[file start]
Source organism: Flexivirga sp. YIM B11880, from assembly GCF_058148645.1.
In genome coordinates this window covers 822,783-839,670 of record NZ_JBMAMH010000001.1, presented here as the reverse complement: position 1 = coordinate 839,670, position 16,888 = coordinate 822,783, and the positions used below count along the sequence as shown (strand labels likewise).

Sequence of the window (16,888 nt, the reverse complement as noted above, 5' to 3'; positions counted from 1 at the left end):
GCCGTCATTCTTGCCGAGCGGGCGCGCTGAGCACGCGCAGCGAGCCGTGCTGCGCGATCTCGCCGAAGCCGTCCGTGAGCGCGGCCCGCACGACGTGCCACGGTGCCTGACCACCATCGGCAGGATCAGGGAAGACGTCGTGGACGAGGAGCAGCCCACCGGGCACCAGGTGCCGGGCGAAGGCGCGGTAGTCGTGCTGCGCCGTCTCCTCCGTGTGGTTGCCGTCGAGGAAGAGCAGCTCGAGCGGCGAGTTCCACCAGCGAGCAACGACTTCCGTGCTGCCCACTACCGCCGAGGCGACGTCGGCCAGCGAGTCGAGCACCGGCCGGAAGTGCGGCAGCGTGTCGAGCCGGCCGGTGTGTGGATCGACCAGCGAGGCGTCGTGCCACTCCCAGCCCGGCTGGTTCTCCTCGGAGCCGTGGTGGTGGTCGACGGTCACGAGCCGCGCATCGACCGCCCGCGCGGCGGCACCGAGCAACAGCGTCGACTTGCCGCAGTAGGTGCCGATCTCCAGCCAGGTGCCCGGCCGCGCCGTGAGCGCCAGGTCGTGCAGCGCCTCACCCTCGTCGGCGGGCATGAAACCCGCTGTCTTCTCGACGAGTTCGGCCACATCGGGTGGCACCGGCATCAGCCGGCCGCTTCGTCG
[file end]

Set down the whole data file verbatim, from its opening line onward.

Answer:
Source organism: Flexivirga sp. YIM B11880, from assembly GCF_058148645.1.
In genome coordinates this window covers 822,783-839,670 of record NZ_JBMAMH010000001.1, presented here as the reverse complement: position 1 = coordinate 839,670, position 16,888 = coordinate 822,783, and the positions used below count along the sequence as shown (strand labels likewise).

Sequence of the window (16,888 nt, the reverse complement as noted above, 5' to 3'; positions counted from 1 at the left end):
GCCGTCATTCTTGCCGAGCGGGCGCGCTGAGCACGCGCAGCGAGCCGTGCTGCGCGATCTCGCCGAAGCCGTCCGTGAGCGCGGCCCGCACGACGTGCCACGGTGCCTGACCACCATCGGCAGGATCAGGGAAGACGTCGTGGACGAGGAGCAGCCCACCGGGCACCAGGTGCCGGGCGAAGGCGCGGTAGTCGTGCTGCGCCGTCTCCTCCGTGTGGTTGCCGTCGAGGAAGAGCAGCTCGAGCGGCGAGTTCCACCAGCGAGCAACGACTTCCGTGCTGCCCACTACCGCCGAGGCGACGTCGGCCAGCGAGTCGAGCACCGGCCGGAAGTGCGGCAGCGTGTCGAGCCGGCCGGTGTGTGGATCGACCAGCGAGGCGTCGTGCCACTCCCAGCCCGGCTGGTTCTCCTCGGAGCCGTGGTGGTGGTCGACGGTCACGAGCCGCGCATCGACCGCCCGCGCGGCGGCACCGAGCAACAGCGTCGACTTGCCGCAGTAGGTGCCGATCTCCAGCCAGGTGCCCGGCCGCGCCGTGAGCGCCAGGTCGTGCAGCGCCTCACCCTCGTCGGCGGGCATGAAACCCGCTGTCTTCTCGACGAGTTCGGCCACATCGGGTGGCACCGGCATCAGCCGGCCGCTTCGTCG